•    The BPL is working on a deal to turn the Brower Park Library into a redevelopment deal.
    •   The BPL was considering creating a tiny new library in DUMBO asnew library model,” (an “Out-Post”), that would have been only 1,700 square feet.
     •    Brownstoner published an article about the BPL selling the Clinton Hill Library for redevelopment and, although the public was unaware, there was a list of city libraries developers were looking at.
    •    The BPL agreed, at city request (before the fiscal crisis), to start deferring capital expenditures for its libraries.
    •    The BPL hired an architect to create a Master Plan for its Central Library (eliminating books) that’s much like the NYPL’s Central Library Plan.
    •    The NYPL board was advised of the expectation that federal law might "require" the NYPL "to reengineer their Internet service facilities to enhance law enforcement's ability to monitor and intercept communications."
This is right around the time (just as Bloomberg clears his third term election hurdle) that funding for the libraries drops drastically even as public use continues a steep upward trajectory. The lack of funds with these funding cuts will be cited as the principal reason to sell libraries.

Chart from Center From an Urban Future report showing sharp decline in funding (coinciding with plans to sell off/"leverage" libraries) against escalating use.  
In 2009 a lot of librarians were being fired, shifted to different positions and NYPL librarians were being being asked to sign “nondisparagement agreements” to silence them when real estate deals get announced.  Also in 2009, the BPL adopted a late in the game "Community Needs Assessment" blessing its library sales and offering the principle that the Brooklyn Public Library should as one of is objectives be engaged in "support for economic development."

When Linda Johnson arrives to head the BPL in 2010 she speaks to the BPL board about how the strategic plan converting libraries into real estate deals is her priority.

Locking in aspects of its Central Library Plan, the NYPL proceeds in 2011 and 2012 to sell its book-storing Annex between 10th and 11th avenues and part of SIBL.  Also in 2011 Linda Johnson reminds the BPL board that their goal is to advance so far into the "real estate plan" that it will be deep in progress "when a new Mayor takes office . .  he or she will not derail it."  . .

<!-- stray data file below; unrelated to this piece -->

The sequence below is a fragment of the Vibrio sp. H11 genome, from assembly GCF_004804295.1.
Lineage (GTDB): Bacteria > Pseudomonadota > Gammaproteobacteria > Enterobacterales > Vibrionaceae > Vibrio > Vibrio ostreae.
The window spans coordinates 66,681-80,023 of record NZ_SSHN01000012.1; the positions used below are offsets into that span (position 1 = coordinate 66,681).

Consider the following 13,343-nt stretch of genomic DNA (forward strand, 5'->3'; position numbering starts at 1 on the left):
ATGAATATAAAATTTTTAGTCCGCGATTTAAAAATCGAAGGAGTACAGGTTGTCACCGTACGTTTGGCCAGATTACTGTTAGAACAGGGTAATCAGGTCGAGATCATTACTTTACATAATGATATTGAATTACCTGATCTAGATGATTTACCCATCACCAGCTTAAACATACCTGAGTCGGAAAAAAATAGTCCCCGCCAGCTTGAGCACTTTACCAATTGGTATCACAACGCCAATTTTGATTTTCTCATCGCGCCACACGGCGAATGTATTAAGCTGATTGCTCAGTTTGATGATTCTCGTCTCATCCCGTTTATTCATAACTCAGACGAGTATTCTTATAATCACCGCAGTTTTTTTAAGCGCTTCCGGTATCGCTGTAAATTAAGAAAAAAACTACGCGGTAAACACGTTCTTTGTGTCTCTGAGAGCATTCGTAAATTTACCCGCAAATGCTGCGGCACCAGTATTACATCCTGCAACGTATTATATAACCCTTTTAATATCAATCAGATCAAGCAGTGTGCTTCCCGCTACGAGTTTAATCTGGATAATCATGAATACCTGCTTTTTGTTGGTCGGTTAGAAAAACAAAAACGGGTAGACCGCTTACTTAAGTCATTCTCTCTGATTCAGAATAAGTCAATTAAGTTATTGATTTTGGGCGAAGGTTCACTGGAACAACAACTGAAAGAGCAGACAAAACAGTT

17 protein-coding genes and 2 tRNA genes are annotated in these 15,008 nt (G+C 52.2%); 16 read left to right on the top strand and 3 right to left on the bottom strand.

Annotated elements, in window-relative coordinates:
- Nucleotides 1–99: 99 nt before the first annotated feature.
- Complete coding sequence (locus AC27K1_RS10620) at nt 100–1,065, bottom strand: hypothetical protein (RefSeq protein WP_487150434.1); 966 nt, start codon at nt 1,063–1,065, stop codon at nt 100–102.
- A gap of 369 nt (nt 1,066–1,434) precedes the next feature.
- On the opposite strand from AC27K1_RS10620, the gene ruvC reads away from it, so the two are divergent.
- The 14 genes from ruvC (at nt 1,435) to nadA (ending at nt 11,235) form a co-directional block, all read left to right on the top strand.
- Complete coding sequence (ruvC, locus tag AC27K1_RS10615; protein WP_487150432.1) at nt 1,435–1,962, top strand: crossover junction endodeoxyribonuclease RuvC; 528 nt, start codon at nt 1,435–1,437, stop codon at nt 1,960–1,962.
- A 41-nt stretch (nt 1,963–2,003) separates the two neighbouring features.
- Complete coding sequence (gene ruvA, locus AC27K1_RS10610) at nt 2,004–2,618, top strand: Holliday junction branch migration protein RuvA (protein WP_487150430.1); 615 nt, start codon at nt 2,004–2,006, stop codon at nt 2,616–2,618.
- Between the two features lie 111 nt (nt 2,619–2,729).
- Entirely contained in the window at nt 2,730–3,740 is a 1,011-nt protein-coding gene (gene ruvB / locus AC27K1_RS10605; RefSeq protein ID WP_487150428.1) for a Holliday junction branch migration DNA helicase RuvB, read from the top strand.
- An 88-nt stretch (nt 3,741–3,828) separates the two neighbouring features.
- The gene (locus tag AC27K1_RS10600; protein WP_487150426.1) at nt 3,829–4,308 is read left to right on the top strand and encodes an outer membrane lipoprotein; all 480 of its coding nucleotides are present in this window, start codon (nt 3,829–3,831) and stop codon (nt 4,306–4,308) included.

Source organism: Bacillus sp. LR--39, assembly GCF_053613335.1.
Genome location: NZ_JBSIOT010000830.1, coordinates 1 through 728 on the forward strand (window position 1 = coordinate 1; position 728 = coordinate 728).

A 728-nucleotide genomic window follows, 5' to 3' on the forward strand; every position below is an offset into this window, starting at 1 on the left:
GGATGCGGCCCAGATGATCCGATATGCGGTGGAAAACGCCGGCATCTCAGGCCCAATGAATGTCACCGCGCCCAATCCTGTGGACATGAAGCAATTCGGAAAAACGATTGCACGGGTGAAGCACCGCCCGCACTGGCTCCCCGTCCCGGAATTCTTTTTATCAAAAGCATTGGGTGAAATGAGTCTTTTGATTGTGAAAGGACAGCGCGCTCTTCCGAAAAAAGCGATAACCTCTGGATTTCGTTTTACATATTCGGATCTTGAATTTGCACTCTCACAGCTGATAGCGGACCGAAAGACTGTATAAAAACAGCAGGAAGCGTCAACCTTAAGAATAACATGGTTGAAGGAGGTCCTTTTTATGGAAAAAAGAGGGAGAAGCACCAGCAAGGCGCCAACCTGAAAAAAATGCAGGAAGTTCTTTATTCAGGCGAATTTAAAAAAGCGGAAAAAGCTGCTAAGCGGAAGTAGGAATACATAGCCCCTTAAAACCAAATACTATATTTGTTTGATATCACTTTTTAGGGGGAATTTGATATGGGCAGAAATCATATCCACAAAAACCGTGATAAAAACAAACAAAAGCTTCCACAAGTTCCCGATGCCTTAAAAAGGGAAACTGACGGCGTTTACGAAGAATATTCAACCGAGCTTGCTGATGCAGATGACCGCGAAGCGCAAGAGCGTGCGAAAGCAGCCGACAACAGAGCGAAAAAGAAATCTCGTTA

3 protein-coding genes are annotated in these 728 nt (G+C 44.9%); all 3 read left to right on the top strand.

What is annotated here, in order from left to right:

. .  Also in 2011, Ms. Johnson tells the BPL trustees that Booz & Co. has been hired because of their "extensive experience with libraries" and would be involved with the right-sizing of the libraries.  This involves Bloomberg's First Deputy Mayor (and a meeting at Gracie mansion) overseeing the use of Booz & Co.to make coordinated changes for all three of the city library systems, BPL, NYPL and Queens. 

The July 4th weekend of the summer of 2012 is when the air conditioning in the Brooklyn Heights Library `broke down` along with other air conditioning systems of libraries across the BPL system- This was just before library sales were to be announced.  The Heights air conditioning "break down" like other air conditioning "break downs" at other libraries will be cited six months later as a reason to sell the library.

As another parting 2012 gift, 2012 is also the year that the Bloomberg administration set up the library-shrinking Spaceworks corporation.

January 2013 is when the overall assault on the libraries becomes clear with new Brooklyn library sale plans coming to light as the Bloomberg administration hopes to ram them through or lock those sales through, together with the NYPL Central Library Plan, before leaving office at the end of the calendar 2013.  That's when Citizens Defending Libraries is formed to counter the plans.
For complete information go back to our Citizens Defending Libraries Main Page (or to read through all the content of our Main Page in LONG FORM CLICK)